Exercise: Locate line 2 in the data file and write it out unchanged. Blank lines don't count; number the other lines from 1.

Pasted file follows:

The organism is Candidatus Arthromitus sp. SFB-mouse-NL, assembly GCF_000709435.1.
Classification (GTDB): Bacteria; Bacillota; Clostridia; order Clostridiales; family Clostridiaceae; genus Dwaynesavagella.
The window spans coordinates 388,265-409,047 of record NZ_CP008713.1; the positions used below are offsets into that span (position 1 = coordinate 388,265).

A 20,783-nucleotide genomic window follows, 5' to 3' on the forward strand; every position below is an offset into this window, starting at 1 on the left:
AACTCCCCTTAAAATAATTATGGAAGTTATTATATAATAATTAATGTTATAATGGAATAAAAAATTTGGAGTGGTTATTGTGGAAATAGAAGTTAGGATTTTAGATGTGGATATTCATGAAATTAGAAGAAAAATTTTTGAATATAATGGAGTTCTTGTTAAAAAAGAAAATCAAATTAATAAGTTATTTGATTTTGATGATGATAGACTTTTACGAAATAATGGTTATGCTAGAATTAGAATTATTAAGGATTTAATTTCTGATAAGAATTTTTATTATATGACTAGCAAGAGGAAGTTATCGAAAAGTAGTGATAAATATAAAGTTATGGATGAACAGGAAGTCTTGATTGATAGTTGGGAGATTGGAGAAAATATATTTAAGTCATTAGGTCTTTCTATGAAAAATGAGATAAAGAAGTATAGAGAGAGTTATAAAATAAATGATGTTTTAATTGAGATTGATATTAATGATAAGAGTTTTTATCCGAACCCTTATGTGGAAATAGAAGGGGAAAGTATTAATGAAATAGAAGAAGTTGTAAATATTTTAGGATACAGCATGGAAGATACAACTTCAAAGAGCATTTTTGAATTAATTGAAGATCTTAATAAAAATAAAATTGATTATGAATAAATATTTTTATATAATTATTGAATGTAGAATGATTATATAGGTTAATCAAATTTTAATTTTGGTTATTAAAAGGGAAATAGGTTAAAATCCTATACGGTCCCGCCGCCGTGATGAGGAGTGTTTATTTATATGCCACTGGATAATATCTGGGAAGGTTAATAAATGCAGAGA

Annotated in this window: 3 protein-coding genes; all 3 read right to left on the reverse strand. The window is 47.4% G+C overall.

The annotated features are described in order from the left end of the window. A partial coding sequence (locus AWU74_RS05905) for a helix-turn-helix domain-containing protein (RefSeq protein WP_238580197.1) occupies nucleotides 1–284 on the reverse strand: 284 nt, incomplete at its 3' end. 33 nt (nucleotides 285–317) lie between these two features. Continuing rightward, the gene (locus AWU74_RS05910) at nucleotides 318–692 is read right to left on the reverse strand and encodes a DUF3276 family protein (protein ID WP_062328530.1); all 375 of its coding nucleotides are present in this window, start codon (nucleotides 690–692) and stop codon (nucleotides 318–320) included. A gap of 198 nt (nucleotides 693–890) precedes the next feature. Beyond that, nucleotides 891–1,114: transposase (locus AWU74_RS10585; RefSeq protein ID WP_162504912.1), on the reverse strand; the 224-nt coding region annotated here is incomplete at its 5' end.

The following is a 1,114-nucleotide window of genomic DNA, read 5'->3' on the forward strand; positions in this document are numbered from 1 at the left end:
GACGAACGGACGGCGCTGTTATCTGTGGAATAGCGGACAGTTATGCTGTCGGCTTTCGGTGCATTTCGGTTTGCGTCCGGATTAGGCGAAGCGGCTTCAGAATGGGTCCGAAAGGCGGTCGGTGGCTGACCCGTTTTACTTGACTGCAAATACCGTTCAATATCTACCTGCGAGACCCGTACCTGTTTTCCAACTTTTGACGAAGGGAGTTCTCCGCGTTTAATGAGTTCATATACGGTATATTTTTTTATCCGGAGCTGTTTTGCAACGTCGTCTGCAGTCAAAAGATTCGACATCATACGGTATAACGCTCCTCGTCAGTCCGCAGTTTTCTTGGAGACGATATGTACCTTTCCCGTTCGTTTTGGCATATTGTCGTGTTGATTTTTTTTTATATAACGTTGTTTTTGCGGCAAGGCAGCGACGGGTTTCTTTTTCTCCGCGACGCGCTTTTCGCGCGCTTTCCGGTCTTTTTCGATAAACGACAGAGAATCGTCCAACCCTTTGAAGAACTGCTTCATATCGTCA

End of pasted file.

Classification (GTDB): Bacteria; Bacillota; Clostridia; order Clostridiales; family Clostridiaceae; genus Dwaynesavagella.